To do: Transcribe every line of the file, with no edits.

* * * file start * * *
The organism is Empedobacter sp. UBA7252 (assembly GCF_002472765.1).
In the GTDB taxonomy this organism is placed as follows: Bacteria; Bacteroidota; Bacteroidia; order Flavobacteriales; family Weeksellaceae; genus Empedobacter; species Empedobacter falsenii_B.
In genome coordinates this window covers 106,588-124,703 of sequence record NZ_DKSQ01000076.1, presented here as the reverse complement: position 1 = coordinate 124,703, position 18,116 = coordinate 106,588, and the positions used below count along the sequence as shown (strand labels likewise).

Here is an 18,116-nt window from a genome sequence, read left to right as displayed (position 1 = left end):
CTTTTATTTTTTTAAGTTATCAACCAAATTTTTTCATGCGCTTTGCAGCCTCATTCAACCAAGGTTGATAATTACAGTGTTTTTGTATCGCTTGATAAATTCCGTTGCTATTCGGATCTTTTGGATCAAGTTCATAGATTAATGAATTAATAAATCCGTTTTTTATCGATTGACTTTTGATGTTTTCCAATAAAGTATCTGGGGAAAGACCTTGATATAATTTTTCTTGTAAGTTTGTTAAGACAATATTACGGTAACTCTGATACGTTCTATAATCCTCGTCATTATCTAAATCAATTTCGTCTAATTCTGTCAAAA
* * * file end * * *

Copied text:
The organism is Empedobacter sp. UBA7252 (assembly GCF_002472765.1).
In the GTDB taxonomy this organism is placed as follows: Bacteria; Bacteroidota; Bacteroidia; order Flavobacteriales; family Weeksellaceae; genus Empedobacter; species Empedobacter falsenii_B.
In genome coordinates this window covers 106,588-124,703 of sequence record NZ_DKSQ01000076.1, presented here as the reverse complement: position 1 = coordinate 124,703, position 18,116 = coordinate 106,588, and the positions used below count along the sequence as shown (strand labels likewise).

Here is an 18,116-nt window from a genome sequence, read left to right as displayed (position 1 = left end):
CTTTTATTTTTTTAAGTTATCAACCAAATTTTTTCATGCGCTTTGCAGCCTCATTCAACCAAGGTTGATAATTACAGTGTTTTTGTATCGCTTGATAAATTCCGTTGCTATTCGGATCTTTTGGATCAAGTTCATAGATTAATGAATTAATAAATCCGTTTTTTATCGATTGACTTTTGATGTTTTCCAATAAAGTATCTGGGGAAAGACCTTGATATAATTTTTCTTGTAAGTTTGTTAAGACAATATTACGGTAACTCTGATACGTTCTATAATCCTCGTCATTATCTAAATCAATTTCGTCTAATTCTGTCAAAA